Smile through the trial: Retiree won’t let trauma rob him of golden years

At 66, Mick VanEffen can’t quite move like he used to, but he’s not one to complain.

After a pair of traumatic injuries in 2011 threw him for a loop, he faced an uphill battle to regain his quality of life. Thanks to his positive attitude, and constant support from OSF Rehabilitation, Mick is able to do the things he likes to do, like enjoy retirement.

The first medical hurdle Mick, a retired millwright who lives in Gladstone, ran into was a steel one – a 500-pound chunk of steel, to be more precise, and actually it ran into him in a workplace accident. Among his injuries was a cracked sternum, a broken collarbone, two broken ribs and a punctured lung, and in August 2011, Mick had to have surgery to have a shoulder replaced.

A few weeks after surgery, while driving to physical therapy in Gladstone, which he’d started about a week earlier, Mick was driving about 50 miles per hour when his vehicle was hit head-on by another vehicle.

Among the injuries he suffered, Mick’s femur was broken in two places, which required the surgical insertion of a rod and some screws into his leg. The accidents took a painful toll.

“I would wake up with nerve pain,” Mick said. “I swore somebody had a cord hooked up in my leg and would turn up the electricity and send jolts of pain. I would fire up out of bed. It was just like ‘WHAM,’ it would fire and be gone.”

A ‘never quit’ attitude

The accidents started Mick down a road that would require a few follow-up orthopedic surgeries over the years. The most recent surgery was an ankle fusion in May 2017 that required about six weeks of rehabilitation. After every surgery, Mick has gone back to OSF Rehabilitation for care.

“It’s hard not to feel sorry for yourself, but you have to be optimistic,” Mick said. “I always felt comfortable going there. They were courteous people – nice and smiley. I felt supported – like I was on the right path. They were optimistic enough for me to make me feel that way, too.”

Damon Hastings, a physical therapist for OSF Rehabilitation, gives a lot of the credit for Mick’s regained functionality to Mick himself. His injuries were so severe from his accidents that he required multiple follow-up surgeries, which meant new rounds of rehab. Throughout all of it, Mick never quit.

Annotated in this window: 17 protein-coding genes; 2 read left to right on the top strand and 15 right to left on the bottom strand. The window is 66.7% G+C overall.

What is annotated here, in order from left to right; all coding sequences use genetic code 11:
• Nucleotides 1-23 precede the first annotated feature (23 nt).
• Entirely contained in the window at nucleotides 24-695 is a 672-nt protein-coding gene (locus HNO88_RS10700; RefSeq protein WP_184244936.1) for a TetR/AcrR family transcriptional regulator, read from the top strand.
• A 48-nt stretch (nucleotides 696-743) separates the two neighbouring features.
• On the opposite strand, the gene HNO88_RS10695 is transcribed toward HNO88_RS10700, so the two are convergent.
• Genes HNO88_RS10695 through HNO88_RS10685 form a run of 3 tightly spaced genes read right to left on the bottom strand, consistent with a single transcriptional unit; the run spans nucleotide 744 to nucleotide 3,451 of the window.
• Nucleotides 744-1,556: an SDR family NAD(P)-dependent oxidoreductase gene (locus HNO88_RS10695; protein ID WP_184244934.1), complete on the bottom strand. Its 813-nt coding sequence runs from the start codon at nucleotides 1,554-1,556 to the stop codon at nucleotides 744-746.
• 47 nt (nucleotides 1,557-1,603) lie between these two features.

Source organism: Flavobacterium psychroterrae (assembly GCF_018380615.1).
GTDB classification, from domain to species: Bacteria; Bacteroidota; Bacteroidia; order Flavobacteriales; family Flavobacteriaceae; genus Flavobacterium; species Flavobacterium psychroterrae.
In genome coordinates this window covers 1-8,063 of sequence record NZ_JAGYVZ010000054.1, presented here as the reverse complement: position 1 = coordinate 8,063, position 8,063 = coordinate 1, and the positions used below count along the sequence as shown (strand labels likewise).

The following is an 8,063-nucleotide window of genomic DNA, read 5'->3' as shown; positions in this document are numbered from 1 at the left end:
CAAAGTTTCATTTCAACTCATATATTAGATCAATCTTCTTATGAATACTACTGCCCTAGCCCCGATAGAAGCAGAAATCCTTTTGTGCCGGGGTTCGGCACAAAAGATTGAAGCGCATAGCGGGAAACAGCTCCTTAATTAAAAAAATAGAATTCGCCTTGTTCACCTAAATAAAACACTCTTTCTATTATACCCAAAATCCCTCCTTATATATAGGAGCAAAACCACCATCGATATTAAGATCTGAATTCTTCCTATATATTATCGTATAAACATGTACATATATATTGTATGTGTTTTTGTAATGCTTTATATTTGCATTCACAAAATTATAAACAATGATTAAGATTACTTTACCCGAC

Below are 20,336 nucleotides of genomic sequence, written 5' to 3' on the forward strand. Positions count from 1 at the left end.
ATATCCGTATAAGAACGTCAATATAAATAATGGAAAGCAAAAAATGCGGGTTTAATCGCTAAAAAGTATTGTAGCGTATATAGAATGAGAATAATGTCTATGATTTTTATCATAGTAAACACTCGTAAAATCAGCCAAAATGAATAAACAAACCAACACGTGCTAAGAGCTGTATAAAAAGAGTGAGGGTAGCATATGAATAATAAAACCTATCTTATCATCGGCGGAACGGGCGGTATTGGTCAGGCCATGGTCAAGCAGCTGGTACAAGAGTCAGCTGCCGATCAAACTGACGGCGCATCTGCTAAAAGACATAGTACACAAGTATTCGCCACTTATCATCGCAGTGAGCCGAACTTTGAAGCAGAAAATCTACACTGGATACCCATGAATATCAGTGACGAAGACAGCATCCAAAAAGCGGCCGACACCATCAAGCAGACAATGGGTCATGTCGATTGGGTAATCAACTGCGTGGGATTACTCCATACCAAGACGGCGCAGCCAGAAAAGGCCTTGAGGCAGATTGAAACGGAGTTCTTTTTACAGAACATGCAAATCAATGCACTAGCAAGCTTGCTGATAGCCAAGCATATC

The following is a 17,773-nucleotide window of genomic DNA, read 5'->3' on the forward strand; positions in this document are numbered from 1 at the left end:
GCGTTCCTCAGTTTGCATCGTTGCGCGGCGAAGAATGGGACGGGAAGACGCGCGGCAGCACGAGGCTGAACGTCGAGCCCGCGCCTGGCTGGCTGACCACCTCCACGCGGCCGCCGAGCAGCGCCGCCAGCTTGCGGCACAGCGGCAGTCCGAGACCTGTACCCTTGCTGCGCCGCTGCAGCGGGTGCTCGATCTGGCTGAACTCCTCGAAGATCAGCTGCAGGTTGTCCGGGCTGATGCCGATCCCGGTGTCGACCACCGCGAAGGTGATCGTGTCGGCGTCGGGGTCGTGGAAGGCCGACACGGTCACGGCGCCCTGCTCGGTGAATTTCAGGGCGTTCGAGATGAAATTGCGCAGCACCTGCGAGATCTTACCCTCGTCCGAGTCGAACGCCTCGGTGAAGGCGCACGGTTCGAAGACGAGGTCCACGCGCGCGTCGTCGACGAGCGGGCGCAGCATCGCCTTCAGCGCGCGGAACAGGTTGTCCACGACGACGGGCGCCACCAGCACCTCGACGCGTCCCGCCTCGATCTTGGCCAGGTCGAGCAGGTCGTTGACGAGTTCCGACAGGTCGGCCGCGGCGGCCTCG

“Mick has always had a good attitude despite what issues he was facing,” Damon said. “Due to the extent of his injuries, he had multiple follow-up surgeries over the years. After every new surgery he would come to us for rehab, and I was fortunate enough to be involved in one way or another. On his return, we’d have a lot more to work on. Despite this, he kept the same positive attitude and was very diligent with his home program and his work at our facility. No matter what he was dealing with, or recovering from, he kept a positive attitude and gave 110 percent.”

Living life to the fullest

Mick still deals with physical limitations, and he likely always will. But he’s not the type of person to dwell on bumps in the road.

He still hunts deer. He’s a fair-weather fisherman. He spends time with his grandchildren. He welds in his workshop. He likes to do simple maintenance on his vehicles. Plus, he’ll still take a crack at repairing just about anything that needs fixing around the house.

“I know I can’t do what I used to do, but I’m satisfied with where I’m at and what I can do. I go as long as I can and sit down for a bit. Then, go some more.

“After all I’ve been through, I strongly recommend OSF Rehabilitation to anyone who needs physical therapy. They treated me well and I feel comfortable going there.”

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About Author: Ken Harris

Ken Harris is the proudest father and was a writing coordinator for the Marketing & Communications division of OSF HealthCare.

He has a bachelor's in journalism from the University of Wisconsin-Madison and worked as a daily newspaper reporter for four years before leaving the field and eventually finding his way to OSF HealthCare.

In his free time, Ken likes reading, fly fishing, hanging out with his dog and generally pestering his lovely, patient wife.

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Categories: Bone & Joint, Patient Stories